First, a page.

Backer Board Installation
Cement board products are simply wonderful. They are such a simple idea when you stop and think about it. What's more, because of its thickness, you can easily attach these products to wood framing with rust resistant roofing nails or galvanized screws. You don't need fancy drills, anchors and such to work with cement board!
Installing the Board
Probably the hardest part of installing cement board is carrying it from the truck to the room where you will use it. It is somewhat heavy. It is also an abrasive material. If you have good flooring in the vicinity of your workplace you will need to tarp them or cover them well with two layers of red rosin paper. Little pieces of sand and cement paste fall off the edges of the cement board creating a scratch hazard.
Cutting the Board
There are two ways to cut cement board. You can score it with a carbide tipped tool and then snap it like drywall. This always leaves a fairly ragged edge.
If you want a clean edge, you will have to saw it like a piece of plywood. Sawing creates massive quantities of cement dust. You will have to do all sawing outside and use an old circular saw equipped with a masonry blade. Never use a new or good saw. The concrete dust will enter the electrical workings of the saw and ruin them in no time flat. I also urge that you use an approved NIOSH/OSHA dust mask!
Holes for faucets and pipes can be made with a cold chisel. If you score both sides of the material where you intend the hole to be you can end up with a fairly clean hole. Use moderate hammer strokes when hitting the chisel. You can always increase the pounding force if necessary.
Nailing/Screwing The Board
Before you install cement board, it is really important to make sure that the framing lumber is dry. New construction lumber can become saturated if the roof is not put on quickly. The framing lumber can actually have a high moisture content on its own. You need to let the lumber dry out before you cover it with cement board and vapor barriers. If you don't do this, you can trap moisture in the wall cavity. Remodel jobs usually do not have this problem, especially if you are putting cement board on old framing lumber.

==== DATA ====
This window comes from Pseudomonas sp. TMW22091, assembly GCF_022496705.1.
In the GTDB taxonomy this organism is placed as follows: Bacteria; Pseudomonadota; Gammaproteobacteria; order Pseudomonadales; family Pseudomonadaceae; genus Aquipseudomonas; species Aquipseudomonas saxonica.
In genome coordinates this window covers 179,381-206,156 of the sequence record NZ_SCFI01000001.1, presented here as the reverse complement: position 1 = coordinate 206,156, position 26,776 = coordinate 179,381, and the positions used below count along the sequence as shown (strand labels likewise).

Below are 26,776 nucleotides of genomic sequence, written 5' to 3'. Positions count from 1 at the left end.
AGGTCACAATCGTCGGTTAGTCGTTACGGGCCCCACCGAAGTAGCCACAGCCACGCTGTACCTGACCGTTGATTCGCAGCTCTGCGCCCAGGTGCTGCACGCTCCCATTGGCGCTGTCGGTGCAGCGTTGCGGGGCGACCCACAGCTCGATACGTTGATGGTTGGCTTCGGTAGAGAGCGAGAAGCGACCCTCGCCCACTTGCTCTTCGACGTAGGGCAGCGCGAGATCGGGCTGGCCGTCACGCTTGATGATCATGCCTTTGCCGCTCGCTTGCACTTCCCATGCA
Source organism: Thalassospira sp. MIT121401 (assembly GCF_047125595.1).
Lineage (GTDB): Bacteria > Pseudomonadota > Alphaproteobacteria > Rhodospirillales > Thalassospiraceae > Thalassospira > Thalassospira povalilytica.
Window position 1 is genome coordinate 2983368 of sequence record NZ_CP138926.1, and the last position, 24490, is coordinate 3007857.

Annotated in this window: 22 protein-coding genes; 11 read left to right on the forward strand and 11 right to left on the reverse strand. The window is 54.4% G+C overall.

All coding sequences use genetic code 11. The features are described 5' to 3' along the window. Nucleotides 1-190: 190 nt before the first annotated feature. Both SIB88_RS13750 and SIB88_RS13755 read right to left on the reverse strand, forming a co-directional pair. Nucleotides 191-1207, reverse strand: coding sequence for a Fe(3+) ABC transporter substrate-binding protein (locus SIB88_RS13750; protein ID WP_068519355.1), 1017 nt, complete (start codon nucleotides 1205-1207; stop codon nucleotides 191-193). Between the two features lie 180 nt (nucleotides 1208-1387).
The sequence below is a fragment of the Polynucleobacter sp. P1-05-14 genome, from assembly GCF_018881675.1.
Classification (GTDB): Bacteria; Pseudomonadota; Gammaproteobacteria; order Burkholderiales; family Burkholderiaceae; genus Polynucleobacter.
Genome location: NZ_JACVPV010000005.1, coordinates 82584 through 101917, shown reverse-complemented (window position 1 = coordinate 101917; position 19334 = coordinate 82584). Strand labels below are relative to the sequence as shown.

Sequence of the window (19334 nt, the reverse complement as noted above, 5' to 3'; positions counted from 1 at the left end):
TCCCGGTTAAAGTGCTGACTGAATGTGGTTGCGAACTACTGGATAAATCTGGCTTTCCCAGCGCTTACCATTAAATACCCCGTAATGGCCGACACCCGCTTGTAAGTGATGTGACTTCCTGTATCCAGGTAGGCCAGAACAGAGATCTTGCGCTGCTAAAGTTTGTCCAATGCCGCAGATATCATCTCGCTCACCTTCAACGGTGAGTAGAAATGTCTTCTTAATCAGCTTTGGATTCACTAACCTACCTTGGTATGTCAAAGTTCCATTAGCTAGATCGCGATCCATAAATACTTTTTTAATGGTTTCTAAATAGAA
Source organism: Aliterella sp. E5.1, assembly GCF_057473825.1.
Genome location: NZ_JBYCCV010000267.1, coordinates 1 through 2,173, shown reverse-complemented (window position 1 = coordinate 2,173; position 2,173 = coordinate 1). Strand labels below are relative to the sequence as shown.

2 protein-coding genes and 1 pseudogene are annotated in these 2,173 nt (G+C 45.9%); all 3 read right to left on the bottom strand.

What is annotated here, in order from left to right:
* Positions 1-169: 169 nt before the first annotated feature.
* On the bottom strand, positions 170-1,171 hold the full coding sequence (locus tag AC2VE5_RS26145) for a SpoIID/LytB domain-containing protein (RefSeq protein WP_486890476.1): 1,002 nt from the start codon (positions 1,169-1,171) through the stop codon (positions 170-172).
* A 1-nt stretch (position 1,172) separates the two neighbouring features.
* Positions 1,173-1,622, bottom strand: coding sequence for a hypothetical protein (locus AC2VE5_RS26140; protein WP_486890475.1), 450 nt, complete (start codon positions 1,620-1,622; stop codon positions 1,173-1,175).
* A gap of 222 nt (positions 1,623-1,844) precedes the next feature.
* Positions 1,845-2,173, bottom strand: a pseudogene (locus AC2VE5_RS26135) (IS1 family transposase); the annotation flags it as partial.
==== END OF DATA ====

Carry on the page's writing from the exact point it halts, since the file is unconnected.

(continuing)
Most cement board manufacturers will permit you to use nails or screws to attach the material to framing. If you decide to use screws, make sure you keep the screw heads flush with the cement board surface. If not, they may cause a tile to seat unevenly.
You will find that it is very hard to nail close to the edge of cement boards. As such, try to keep corner studs 3/4 inch out from the corners. If you install them tightly, you will have problems attaching the second sheet into a corner, trust me.
Nail or screw fastenings should be every eight inches on center. Most installers fail to follow this important step. Usually I see nails on 12 inch centers or more!
How High Should it Be?
Ceramic tile is often installed to a height of six feet off the finished floor in many bathrooms. Often the cement board is installed just three feet up from the surface of the tub or shower. I suggest that you take it to within four inches of where the tile will end on all top edges. It should extend to within one inch of all vertical edges of the ceramic tile.
The manufacturers of the cement boards really want you to tape the joints in similar fashion to taping drywall. You have to use thinset compounds and special fiberglass tape. Standard joint compound and paper tape will not do behind ceramic tile! It will rot and fail. Remember, premixed joint compounds sold in those five gallon buckets are nothing more than water soluble glue and dust. Why do you think they dissolve so easily when wet?
If you do tape the joints as recommended, you may have to really take your time and feather the edges with additional thinset. I'll never forget the first time I did it! As hard as I tried, I ended up with a hump in the wall. Like an idiot, I installed the tile without dealing with the hump. I thought the tile adhesive would smooth it out. Wrong!
Every manufacturer has great installation literature. I URGE you to ask for it when you purchase the product. Odds are they will not have it handy. I have often found that to be the case in supply houses I deal with.
Most manufacturers will gladly send the installation literature to you. USG happens to have a very comprehensive brochure with excellent illustrations. I believe the James Hardie company has one as well!